The beautiful, Fellini-like chronicle of Caetano’s boyhood in Santo Amaro—a small town in Bahia, near Salvador—takes as its starting point the 1950s fashion for Americanization, which lent the region’s backwardness a contemporary note. The combination of provincial family life—Caetano’s father ran the local post office—with wider global trends is revealing: neither Bahia nor the large, affectionate Veloso household are as cut off from contemporary realities as might be supposed, while the latter are more complex than they are often made to seem. The chapter opens with a reminiscence of the handful of Santo Amaro teenagers ‘drawn to the American life of rock’n’roll and its style—boys in jeans and boots, girls with ponytails and chewing gum’. The author was not part of this group which, from the height of his fifteen years, he saw as neither intelligent nor interesting: ‘apart from being exotic, they seemed to me rather dull’; what alienated him was not their difference but their ‘clear sign of conformity’—the ‘impulse toward Americanization’ carried no ‘trace of rebellion’.footnote5 Though Caetano here found himself on the side of the ‘right-thinking people of Santo Amaro’—hardly a sociological category, but possibly a real one—his description of the rock’n’rollers is full of irony, very different from the nationalist stereotypes deployed against us imperialism. The imitation of American novelties does not strike him as inauthentic in itself: what matters is not the provenance of cultural models but how useful they might be for rebellion; authenticity is defined in opposition to conformity, rather than to foreignness. The problem of American influence therefore becomes one of monopoly and imposition. How should one situate oneself in relation to it, without loss of freedom—not least the freedom to avail oneself of more advanced and interesting models? The question will be taken up from many different angles, politicizing and complicating the narrative, closely interwoven with the power relations of the American century.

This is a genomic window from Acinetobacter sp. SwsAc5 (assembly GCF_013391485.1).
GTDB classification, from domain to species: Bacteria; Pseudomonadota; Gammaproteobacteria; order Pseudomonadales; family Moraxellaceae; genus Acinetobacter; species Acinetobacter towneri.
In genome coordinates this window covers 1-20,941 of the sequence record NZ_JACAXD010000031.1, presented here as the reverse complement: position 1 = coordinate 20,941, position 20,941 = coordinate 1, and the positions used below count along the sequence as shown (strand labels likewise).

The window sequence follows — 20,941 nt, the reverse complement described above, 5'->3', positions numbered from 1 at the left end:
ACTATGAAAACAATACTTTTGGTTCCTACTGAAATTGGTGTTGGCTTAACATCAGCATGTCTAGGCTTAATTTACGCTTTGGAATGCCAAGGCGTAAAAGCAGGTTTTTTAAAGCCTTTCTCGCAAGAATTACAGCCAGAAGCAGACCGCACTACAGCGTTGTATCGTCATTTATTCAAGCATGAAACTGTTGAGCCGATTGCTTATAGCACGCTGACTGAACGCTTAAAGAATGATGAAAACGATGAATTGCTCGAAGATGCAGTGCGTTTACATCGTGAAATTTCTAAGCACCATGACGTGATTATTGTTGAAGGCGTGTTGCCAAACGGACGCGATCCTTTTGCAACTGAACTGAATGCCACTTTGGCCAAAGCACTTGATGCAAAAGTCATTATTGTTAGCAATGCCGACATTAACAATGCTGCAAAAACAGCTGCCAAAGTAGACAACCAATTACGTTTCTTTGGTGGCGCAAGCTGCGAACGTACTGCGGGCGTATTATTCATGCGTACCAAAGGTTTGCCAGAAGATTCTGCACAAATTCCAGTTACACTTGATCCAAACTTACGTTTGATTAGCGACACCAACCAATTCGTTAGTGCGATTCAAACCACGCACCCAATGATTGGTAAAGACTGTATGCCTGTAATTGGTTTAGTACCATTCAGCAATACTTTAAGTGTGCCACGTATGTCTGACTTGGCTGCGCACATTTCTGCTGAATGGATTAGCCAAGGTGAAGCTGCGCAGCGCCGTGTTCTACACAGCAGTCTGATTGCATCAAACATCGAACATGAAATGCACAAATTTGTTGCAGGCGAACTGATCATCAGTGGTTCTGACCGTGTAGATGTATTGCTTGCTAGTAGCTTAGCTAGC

In broad outline, Tropical Truth’s opening chapters counterpose two attitudes towards Americanization. On the one hand, a subaltern acceptance, whether from a 1950s rock’n’roller or a foreign minister—Caetano is referring to Juracy Magalhães, who famously declared, ‘What’s good for the United States is good for Brazil’. On the other, a revolt that is embedded in the local context, but open to the world: the experience of Santo Amaro can help to assess imported novelties, while foreign innovations can be used to confront provincial narrowness. The uninhibited openness of this approach—refusing to grant pre-eminence to the metropolis, but aware of the limitations of small-town life—is a considerable intellectual feat. In part it is due to the independent spirit of a non-conformist boy, who has great ambitions but is not prepared to abandon his primary universe. ‘I remained convinced that if I wanted to see life change, it had to change from within—it had to start with Santo Amaro’, Caetano writes. Yet there is another aspect to his iconoclasm which also needs to be registered here. At a certain point, Caetano decides to tell his family of practising Catholics that he does not believe in God. However, ‘I did not make an official announcement, or even a clear statement, as I had heard my brothers say that this would be a terrible blow to my Aunt Ju’. This mixture of rupture and attachment—or, later, provocation and the desire for conciliation—will be a recurrent theme of the book.footnote6
The Santo Amaro that needs shaking up—both oppressive and beloved—is patriarchal, Catholic, mestizo; conservative without fanaticism, though with ex-colonial traces. The boy who is different—doesn’t believe in God, opposes sexual taboos and masculine prerogatives, wears odd socks, won’t resign himself to the surrounding poverty, intervenes in his younger sister’s education, likes to sing Portuguese fados, full of verbal arabesques, and doesn’t see why black girls should straighten their hair—is a carrier of unrest. His dissatisfactions are inter-related: questions of race, musical taste, sex, class, family, backwardness, all have a bearing on the social formation as a whole. Caetano assumes this vanguard role of criticism and change from early on. As an aspiring reformer, first of his family, then the town, before long of Brazilian culture, he naturally would not want to be confused with kids whose greatest ambition was to enter a rock’n’roll contest.